Business process management (BPM) offers tangible opportunities for companies to focus on core competencies and collaborate successfully, according to a paper by Computer Sciences Corporation at a meeting of the Business Process Management Initiative (BPMI.org).
The paper*, Business Process Management: A Possible Future Scenario of How We Could Close the Gap Between Business Intent and Execution, represents insights gained from establishing more than 100 e-marketplaces, as well as from interviews with clients across multiple industries.
The research constitutes the IT industry's first attempt to offer a specific example of how business processes can be revolutionized through business process management systems (BPMS) and business process modeling language (BPML).
Using a hypothetical scenario in the business logistics industry, CSC demonstrates how organizations can use new technology and a standardized BPML to free themselves from the limitations of legacy systems and capitalize on multi-party collaboration. By focusing on business process, rather than IT compatibility, companies can conduct mission-critical activities inside their organizations, while establishing strategic external partnerships with a network of experts for non-core processes.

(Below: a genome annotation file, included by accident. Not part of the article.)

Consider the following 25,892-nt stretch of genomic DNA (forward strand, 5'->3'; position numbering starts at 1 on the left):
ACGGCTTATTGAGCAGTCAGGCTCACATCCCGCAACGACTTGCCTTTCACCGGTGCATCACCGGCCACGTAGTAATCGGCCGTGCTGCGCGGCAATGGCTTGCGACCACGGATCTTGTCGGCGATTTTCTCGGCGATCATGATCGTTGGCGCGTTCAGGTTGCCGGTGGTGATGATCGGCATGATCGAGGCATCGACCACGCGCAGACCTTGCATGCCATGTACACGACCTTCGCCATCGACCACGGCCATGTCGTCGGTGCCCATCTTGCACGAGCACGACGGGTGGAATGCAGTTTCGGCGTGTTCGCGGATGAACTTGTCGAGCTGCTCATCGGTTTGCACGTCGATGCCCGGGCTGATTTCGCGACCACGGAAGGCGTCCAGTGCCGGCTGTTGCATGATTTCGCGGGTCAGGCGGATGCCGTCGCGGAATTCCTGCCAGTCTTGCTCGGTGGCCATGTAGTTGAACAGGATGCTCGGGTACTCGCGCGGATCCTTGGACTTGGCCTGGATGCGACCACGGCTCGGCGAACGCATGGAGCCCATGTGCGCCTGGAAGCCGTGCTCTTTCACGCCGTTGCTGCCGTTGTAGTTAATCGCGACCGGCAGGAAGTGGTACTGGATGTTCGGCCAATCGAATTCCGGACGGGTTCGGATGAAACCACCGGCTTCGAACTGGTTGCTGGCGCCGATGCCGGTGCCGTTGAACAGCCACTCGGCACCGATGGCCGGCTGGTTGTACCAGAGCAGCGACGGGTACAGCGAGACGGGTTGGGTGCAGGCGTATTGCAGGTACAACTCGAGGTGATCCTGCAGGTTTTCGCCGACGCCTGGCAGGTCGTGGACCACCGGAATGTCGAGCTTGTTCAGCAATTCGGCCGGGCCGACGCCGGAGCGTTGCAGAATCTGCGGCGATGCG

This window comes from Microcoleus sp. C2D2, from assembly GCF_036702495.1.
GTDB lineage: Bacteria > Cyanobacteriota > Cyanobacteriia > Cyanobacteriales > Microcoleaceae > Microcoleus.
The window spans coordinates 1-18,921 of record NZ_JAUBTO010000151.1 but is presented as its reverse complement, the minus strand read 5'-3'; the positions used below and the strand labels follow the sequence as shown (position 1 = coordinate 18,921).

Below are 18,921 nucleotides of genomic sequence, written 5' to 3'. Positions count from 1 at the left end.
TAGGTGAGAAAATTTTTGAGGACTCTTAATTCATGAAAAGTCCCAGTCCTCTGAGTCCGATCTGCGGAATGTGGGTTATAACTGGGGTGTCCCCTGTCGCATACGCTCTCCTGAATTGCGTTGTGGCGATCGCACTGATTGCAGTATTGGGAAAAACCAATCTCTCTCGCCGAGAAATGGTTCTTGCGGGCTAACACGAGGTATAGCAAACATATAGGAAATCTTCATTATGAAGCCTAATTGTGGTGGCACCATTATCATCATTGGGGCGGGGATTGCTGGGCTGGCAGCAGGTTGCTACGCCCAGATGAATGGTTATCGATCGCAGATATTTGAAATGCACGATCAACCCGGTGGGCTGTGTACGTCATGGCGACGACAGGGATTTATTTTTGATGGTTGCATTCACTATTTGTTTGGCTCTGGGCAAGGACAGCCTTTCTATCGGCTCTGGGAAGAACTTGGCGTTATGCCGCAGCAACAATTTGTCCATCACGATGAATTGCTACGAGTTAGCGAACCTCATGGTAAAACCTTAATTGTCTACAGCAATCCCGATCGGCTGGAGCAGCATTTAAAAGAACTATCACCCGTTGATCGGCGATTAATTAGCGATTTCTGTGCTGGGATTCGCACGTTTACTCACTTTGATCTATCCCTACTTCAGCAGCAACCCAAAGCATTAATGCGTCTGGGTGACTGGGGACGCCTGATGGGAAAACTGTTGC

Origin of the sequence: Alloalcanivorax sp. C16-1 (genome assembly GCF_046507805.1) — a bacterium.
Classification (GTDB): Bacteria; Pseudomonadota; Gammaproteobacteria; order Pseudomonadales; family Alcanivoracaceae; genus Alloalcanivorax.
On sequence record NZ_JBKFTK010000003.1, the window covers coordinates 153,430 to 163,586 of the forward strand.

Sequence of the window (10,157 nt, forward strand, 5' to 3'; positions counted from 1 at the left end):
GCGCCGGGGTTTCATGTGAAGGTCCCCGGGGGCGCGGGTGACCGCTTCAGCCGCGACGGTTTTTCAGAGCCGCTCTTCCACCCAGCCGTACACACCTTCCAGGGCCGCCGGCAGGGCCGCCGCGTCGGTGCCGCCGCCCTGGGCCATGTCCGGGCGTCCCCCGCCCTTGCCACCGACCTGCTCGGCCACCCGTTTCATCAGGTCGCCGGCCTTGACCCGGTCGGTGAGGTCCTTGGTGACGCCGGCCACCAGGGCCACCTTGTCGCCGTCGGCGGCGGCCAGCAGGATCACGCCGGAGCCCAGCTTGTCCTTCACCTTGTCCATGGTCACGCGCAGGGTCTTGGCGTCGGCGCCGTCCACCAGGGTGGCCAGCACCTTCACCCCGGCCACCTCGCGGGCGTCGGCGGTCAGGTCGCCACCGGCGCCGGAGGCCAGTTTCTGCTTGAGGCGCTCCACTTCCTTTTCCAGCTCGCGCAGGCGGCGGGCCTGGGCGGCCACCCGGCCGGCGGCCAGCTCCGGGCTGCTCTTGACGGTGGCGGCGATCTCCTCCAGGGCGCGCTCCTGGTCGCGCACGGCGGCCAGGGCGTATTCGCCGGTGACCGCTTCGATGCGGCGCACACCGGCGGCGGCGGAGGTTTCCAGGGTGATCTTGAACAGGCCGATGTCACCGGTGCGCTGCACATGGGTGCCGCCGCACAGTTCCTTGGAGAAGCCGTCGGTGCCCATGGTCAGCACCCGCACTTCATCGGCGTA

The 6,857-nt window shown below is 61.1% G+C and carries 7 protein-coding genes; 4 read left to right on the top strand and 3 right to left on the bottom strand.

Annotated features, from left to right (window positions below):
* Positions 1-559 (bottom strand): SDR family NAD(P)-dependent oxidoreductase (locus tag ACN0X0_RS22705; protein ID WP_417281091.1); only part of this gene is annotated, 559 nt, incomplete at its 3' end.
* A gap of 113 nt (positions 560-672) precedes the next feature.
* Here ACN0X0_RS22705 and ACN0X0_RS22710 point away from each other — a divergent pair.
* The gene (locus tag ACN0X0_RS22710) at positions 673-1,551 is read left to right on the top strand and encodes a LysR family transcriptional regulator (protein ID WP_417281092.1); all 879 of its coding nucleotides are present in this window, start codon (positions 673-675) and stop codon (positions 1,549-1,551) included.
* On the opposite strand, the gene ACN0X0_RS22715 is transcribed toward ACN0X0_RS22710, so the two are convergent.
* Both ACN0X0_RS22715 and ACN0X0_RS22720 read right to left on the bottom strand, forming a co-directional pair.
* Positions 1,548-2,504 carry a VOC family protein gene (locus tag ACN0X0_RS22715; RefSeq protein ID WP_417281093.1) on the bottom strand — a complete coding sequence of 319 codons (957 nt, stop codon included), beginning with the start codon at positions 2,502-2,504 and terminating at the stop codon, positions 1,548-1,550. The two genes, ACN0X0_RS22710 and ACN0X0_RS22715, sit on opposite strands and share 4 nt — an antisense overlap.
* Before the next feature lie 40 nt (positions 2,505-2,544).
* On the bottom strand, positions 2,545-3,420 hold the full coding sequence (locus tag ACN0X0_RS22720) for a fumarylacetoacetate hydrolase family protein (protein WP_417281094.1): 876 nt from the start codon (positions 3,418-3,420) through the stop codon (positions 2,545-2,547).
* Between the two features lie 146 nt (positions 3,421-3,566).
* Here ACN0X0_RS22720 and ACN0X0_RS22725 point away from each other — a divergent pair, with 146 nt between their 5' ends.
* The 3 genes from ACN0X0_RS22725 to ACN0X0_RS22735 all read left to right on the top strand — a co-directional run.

An independent organization, BPMI.org develops open specifications for the management of e-business processes across multiple applications, corporate departments and business partners, behind the firewall and over the Internet.
Since joining BPMI.org as a founding member in 2000, CSC has contributed to the development of BPML, which provides a standard way to represent end-to-end business processes, allowing direct deployment, management and transformation of these processes among multiple business partners and enterprise applications.
"Business processes have been a concern for more than a decade," said Howard Smith, chief technology officer of CSC Europe, and co-author of the paper. "What has changed is our ability to harness advancements in technology, including BPML and BPMS, to streamline the seven basic process capabilities: discovery, design and redesign, deployment, execution, maintenance, optimization and analysis."
Doug Neal, research fellow with CSC Research Services, collaborated on the paper with Smith and with Nigel Green, a CSC e-business strategist. Smith was elected to serve on the board of directors of BPMI.org.
With nearly 68,000 employees in locations worldwide, CSC had revenues of $10.5 billion for the 12 months ended March 30, 2001. It is headquartered in El Segundo, California.
* A copy of the CSC paper is available at: